Reader’s Den, Biblio File
August in the Reader’s Den: "Maisie Dobbs" Follow Up and Further Reading Suggestions
Here are a few suggestions if you want to read other novels set in World War I or the post-war period, or if you want to find more information about World War I and some of the issues addressed in Maisie Dobbs:
In Maisie Dobbs, Dr. Maurice Blanche gives Dobbs a recently published book by Erich Maria Remarque, All Quiet on the Western Front, first published in book form in 1929 and translated into English in 1930.
Author Michael Morpurgo has written a couple of award-winning books set in war-time Devon, Private Peaceful and War Horse. War Horse was adapted into a successful Broadway play and won five Tony Awards in 2011. The story is also a major motion picture directed by Steven Spielberg and will be released in the United States on December 28, 2011. Private Peaceful is also a film, slated to begin production in September 2011. (See Jenny Baum's blog post for more information.)
Another fictional sleuth working in London at the same time as Dobbs is Agatha Christie’s famous retired police detective Hercule Poirot, a World War I refugee from Belgium. Below is a list of his fictional exploits in 1920s London.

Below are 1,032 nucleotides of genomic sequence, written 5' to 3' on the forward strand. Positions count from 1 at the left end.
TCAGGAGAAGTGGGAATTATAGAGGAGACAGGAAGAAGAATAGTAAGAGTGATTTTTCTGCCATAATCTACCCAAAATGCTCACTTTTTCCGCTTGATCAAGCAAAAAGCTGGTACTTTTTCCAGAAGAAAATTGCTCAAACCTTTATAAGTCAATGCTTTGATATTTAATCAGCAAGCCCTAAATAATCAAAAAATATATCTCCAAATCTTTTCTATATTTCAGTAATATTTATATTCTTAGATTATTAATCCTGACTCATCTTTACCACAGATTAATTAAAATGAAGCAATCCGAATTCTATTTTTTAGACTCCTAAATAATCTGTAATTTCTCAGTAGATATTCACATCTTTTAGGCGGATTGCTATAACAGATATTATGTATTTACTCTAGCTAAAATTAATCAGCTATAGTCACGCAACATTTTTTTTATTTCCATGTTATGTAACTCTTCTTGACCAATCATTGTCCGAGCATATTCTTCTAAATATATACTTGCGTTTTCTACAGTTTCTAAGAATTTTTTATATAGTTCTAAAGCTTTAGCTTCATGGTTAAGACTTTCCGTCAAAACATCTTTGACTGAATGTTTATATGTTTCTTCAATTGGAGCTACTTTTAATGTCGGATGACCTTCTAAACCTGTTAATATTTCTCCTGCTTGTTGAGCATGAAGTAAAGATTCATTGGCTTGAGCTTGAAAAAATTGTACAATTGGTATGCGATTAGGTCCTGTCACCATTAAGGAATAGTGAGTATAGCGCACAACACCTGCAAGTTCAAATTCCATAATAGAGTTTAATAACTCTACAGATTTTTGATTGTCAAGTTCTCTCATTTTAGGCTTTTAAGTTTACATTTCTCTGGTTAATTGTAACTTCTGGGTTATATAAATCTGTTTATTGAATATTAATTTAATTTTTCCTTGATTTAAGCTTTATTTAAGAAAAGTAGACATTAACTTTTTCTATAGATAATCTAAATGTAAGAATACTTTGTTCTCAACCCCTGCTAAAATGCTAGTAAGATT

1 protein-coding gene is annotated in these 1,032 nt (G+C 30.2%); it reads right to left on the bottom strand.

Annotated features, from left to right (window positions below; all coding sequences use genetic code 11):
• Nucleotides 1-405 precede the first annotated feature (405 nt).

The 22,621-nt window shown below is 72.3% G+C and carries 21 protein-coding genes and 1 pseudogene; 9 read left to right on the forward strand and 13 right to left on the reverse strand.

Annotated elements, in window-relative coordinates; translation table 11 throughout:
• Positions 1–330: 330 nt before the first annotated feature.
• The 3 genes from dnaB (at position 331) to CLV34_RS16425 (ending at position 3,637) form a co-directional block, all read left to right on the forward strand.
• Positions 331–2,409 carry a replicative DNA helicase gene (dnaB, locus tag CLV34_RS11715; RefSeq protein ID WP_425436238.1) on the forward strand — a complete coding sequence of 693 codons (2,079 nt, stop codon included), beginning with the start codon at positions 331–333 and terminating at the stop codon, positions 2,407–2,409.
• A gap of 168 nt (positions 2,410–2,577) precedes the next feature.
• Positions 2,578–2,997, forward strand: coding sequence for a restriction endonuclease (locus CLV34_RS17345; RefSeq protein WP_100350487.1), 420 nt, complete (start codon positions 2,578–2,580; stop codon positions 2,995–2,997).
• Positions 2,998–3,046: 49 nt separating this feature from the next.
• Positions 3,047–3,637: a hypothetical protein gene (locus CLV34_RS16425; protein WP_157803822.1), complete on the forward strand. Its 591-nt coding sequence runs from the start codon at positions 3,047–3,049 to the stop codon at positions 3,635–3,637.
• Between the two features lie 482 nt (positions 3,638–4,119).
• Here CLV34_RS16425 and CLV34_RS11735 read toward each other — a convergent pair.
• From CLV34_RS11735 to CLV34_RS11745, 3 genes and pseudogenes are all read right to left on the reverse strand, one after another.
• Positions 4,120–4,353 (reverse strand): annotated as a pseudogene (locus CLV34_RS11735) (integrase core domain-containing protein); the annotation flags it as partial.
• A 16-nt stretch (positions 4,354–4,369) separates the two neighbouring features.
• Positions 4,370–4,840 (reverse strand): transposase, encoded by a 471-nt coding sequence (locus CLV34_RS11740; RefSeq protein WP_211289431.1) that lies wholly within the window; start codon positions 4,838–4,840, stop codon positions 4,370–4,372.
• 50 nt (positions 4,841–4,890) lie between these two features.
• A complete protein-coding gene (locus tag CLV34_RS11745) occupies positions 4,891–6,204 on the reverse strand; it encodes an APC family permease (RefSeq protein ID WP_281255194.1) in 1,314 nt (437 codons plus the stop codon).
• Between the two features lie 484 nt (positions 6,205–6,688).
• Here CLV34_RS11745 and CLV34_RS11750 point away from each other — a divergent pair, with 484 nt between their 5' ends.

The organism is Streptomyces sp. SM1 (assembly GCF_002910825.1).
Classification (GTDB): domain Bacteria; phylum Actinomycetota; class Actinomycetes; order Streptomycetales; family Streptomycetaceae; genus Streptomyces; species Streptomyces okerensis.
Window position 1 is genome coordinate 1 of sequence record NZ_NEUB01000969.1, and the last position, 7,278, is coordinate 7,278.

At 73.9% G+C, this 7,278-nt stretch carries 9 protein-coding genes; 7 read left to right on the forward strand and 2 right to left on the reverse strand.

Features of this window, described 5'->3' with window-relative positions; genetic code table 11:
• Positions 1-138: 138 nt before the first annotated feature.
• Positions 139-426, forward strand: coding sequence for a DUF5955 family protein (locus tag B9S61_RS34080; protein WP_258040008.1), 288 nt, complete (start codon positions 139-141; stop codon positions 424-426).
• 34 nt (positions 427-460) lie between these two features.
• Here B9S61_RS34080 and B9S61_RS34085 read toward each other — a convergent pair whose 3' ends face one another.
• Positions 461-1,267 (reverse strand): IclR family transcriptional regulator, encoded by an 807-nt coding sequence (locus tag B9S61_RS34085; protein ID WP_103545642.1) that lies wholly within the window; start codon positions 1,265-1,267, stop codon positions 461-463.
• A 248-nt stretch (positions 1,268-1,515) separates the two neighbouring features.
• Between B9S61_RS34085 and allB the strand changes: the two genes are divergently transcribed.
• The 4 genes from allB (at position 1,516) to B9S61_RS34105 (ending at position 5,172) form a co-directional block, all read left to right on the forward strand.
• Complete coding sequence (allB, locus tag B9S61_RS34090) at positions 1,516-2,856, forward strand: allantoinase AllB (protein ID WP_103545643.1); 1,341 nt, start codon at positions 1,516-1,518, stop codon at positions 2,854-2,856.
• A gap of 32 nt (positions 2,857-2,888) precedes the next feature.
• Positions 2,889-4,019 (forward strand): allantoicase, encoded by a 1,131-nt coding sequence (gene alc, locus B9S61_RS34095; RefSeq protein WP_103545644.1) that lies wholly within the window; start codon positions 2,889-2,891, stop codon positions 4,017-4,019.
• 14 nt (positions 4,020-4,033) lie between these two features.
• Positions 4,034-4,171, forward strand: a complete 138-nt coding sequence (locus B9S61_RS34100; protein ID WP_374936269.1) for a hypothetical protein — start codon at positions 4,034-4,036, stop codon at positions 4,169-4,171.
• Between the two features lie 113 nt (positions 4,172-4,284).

There are many non-fiction sources available. The History Learning Site for World War One is where I found that the 306 British soldiers executed for treason during the War (many of them probably suffering from shell shock) were officially pardoned in November 2006.
Author Vera Brittain experienced in real life many of Dobb’s fictional travails. She was a student at Oxford, became a nurse, and lost her fiancée in the Great War. She finished her degree after the war and in 1933 published her most well-known work, Testament of Youth: An Autobiographical Study of the Years 1900-1925. One hallmark of Brittain’s life, consistent with other WWI veterans and survivors, is the sense of loss that remained with her throughout her life.
Among Brittain’s contemporaries were other literary figures who suffered from the War, specifically British poet Siegfriend Sassoon, whose wartime experiences bear some resemblance to those of Major Jenkins in Maisie Dobbs. Partly through the intervention of comrade-in-arms Robert Graves (author of the novel I, Claudius), Sassoon was treated for shell shock at Craiglockhart War Hospital near Edinburgh, the kind of place where veterans like Simon Lynch were sent for treatment and convalescence. There he met poet Wilfred Owen, another shell shock victim who was killed in action November 1918.
Oxford University’s The First World War Poetry Digital Archives site offers film clips from the last three years of the war and podcasts of oral histories and interviews. Another site, Aftermath, concentrates on what the survivors did after The Great War to remember the fallen; it includes many titles for further reading and links to other sites.
If you have any book recommendations or comments on Maisie Dobbs, please post them below in the comments section! Thank you for participating in the Reader's Den, and don't forget to come back to the Reader's Den in September to discuss the book Sweetness and Blood.